The Covid-19 pandemic has "magnified" barriers facing young people getting into work, a charity has said.
A survey for the Prince's Trust, which helps get young people into jobs, education and training, found 44% of 16 to 25-year-olds questioned said their aspirations were now lower.
Half of those from poorer backgrounds said their future goals now seemed "impossible" to achieve.
One 25-year-old said she was applying for any role after losing her job.
Ariane Brumwell was furloughed from a local newspaper in Cowbridge, Vale of Glamorgan, in March.
She was then told in August the newspaper was "no longer viable" and she was being made redundant.
"I have no doubt in my mind that had it not been for Covid that I would still be in work and still reporting," she said.
"I started off applying for the roles I was interested in, so journalism, PR, social media-based roles.
"But it's got to a point now where because I've got outgoings, and I'm very aware Christmas is around the corner as well, it's a case of applying for literally anything I can find."
Ms Brumwell said there were so many people in the same position as her that she often does not get feedback from job rejections or has been told she is "overqualified" for positions.
"In terms of my career aspirations, it's destroyed my motivation to an extent because I worked so hard in university and to find a journalism job years ago in the first place," she added.
Under the UK government's Job Support Scheme, a replacement for the furlough scheme, the government will subsidise wages of employees who can work at least a third of their usual hours.
Chancellor Rishi Sunak said the new scheme would "support only viable jobs" - but some people say their jobs were viable if it were not for the pandemic.
The most recent data showed the unemployment rate in Wales was 3.1%, lower than the overall UK rate of 4.1%.
But unemployment among young people has risen faster, reaching 13.4% of 16 to 24-year-olds in the UK.
Using data on the uptake of universal credit and jobseeker's allowance, BBC analysis found the proportion of young people on the benefits had doubled between March and June.
Caitlyn Morgan, 20, from Caerphilly, said her life was "on pause".
Before lockdown, she was on a retail training programme in Cardiff, at a business that said it would have offered her a job to stay on if the virus had not hit.
"You see how many people are now unemployed, not just young people," Ms Morgan said.
"I haven't got as much experience as some people do in the workplace. I'm less likely to get a job.
"It just puts your life on pause and you just feel like you're stuck and there's no way of getting out," she said.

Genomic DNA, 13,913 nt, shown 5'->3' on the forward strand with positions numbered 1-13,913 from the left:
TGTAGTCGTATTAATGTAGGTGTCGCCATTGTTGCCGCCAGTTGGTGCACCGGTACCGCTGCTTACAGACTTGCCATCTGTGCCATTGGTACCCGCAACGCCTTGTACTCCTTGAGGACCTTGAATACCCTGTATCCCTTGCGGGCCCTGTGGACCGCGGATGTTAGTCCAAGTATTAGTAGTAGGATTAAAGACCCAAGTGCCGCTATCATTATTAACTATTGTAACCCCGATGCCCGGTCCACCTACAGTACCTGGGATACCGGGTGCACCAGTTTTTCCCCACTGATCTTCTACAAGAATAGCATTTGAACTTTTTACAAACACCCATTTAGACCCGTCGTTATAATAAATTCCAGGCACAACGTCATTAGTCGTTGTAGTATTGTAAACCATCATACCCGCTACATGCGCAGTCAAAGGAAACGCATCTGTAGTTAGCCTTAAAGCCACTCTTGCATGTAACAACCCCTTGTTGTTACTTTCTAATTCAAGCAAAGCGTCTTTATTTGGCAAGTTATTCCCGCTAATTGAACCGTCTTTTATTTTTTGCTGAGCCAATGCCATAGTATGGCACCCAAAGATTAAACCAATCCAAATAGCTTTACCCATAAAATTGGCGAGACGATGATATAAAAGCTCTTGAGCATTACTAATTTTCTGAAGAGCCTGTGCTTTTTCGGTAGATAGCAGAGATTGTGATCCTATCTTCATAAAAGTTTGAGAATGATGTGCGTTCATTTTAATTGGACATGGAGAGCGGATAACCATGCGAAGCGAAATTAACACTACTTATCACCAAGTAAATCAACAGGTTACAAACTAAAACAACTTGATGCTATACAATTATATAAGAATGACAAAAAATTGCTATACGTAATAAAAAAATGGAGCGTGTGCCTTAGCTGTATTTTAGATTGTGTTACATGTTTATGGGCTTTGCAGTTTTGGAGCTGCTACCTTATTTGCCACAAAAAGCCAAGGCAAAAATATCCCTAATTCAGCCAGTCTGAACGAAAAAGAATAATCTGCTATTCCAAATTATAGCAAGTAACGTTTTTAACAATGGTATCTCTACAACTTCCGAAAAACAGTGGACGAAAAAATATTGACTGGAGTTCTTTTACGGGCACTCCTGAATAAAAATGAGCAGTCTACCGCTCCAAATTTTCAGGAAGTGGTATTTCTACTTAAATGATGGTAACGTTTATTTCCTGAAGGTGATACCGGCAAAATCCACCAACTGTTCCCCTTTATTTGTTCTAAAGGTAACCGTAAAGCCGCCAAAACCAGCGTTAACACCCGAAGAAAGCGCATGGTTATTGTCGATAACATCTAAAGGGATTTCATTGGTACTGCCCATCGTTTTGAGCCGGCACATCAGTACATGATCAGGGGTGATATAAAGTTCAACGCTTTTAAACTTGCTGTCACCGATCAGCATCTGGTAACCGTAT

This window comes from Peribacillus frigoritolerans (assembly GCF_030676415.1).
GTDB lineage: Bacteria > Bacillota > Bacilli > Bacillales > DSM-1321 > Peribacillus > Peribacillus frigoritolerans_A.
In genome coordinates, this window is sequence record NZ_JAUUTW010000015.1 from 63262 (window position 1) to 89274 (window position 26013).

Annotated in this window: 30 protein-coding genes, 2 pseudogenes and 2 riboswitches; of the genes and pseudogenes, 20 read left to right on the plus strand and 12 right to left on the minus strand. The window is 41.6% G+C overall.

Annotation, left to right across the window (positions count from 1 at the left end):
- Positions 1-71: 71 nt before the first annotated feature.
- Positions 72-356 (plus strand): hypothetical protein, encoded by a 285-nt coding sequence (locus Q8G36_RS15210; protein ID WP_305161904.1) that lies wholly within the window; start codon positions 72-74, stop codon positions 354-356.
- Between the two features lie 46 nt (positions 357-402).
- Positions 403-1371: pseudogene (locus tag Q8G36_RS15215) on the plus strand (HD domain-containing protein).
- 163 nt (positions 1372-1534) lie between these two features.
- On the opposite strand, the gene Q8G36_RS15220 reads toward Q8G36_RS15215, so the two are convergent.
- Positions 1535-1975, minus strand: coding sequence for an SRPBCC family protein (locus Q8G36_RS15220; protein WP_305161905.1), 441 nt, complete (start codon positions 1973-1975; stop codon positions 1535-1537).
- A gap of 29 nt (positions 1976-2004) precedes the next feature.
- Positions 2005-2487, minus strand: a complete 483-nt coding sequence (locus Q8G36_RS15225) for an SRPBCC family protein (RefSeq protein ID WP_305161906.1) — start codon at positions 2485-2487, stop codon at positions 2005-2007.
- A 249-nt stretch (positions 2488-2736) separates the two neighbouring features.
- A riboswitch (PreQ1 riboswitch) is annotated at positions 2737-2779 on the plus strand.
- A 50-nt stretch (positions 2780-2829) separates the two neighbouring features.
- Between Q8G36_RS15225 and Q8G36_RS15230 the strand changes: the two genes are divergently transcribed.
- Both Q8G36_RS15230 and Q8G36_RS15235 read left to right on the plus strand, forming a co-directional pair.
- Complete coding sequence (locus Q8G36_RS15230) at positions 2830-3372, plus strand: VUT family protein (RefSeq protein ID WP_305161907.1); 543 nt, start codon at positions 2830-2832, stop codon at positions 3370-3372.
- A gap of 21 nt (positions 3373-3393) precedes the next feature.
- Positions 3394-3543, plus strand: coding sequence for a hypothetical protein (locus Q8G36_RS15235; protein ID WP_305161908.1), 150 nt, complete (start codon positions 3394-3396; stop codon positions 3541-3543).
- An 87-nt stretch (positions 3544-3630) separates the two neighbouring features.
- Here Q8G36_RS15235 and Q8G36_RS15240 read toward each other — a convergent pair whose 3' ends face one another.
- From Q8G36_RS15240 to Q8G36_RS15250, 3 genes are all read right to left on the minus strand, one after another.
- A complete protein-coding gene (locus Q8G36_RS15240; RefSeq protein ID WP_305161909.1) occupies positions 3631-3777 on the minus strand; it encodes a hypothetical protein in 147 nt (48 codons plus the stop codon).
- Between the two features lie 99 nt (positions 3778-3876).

Philip Jones, director of Prince's Trust Cymru, said the pandemic had "magnified" issues among young people including "low aspirations", "low self-confidence" and "low self-esteem".
"To think that over half of young people think that their life goals are not just going to be difficult, not just going to be challenging, not just going to be laden with multiple hurdles but 'impossible' is something we need to stand up and have a good look at," Mr Jones said.
He said some young people in Wales felt a "geographic dislocation" between where they live and "where the opportunity is" as well as feeling "the mere notion of success is something they don't feel attached to".
Programmes run by groups like the Prince's Trust have helped people like Lauren Hughes build confidence.
The 20-year-old acting student from Rhondda Cynon Taf has been made redundant from two student jobs.
"Obviously the world of theatre looks very different to what it did before the start of the pandemic," she said.
"I'm not going to stop myself following my dreams to become an actress. My opinion has changed about how I'm going to get into it, how hard it's going to be.
"I think a lot of young people like myself are questioning our futures, and there are a lot of young people who say 'I'm scared about my future, I think I'm going to be unemployed'.
"I think we need a lot more support from the government."
A UK Treasury spokesman said: "The Job Support Scheme is designed to protect jobs in businesses facing lower demand over the winter due to Covid, and is just one form of support on offer to employers during this difficult period."
He also said it was "continuing to innovate in supporting incomes and employment through our Plan for Jobs, announced in July, helping employees get back to work through a £1,000 retention bonus and creating new roles for young people with our Kickstart Scheme".
You can see more on this story on Politics Wales on BBC One Wales at 13:15 BST on Sunday 4 October, and on the BBC iPlayer.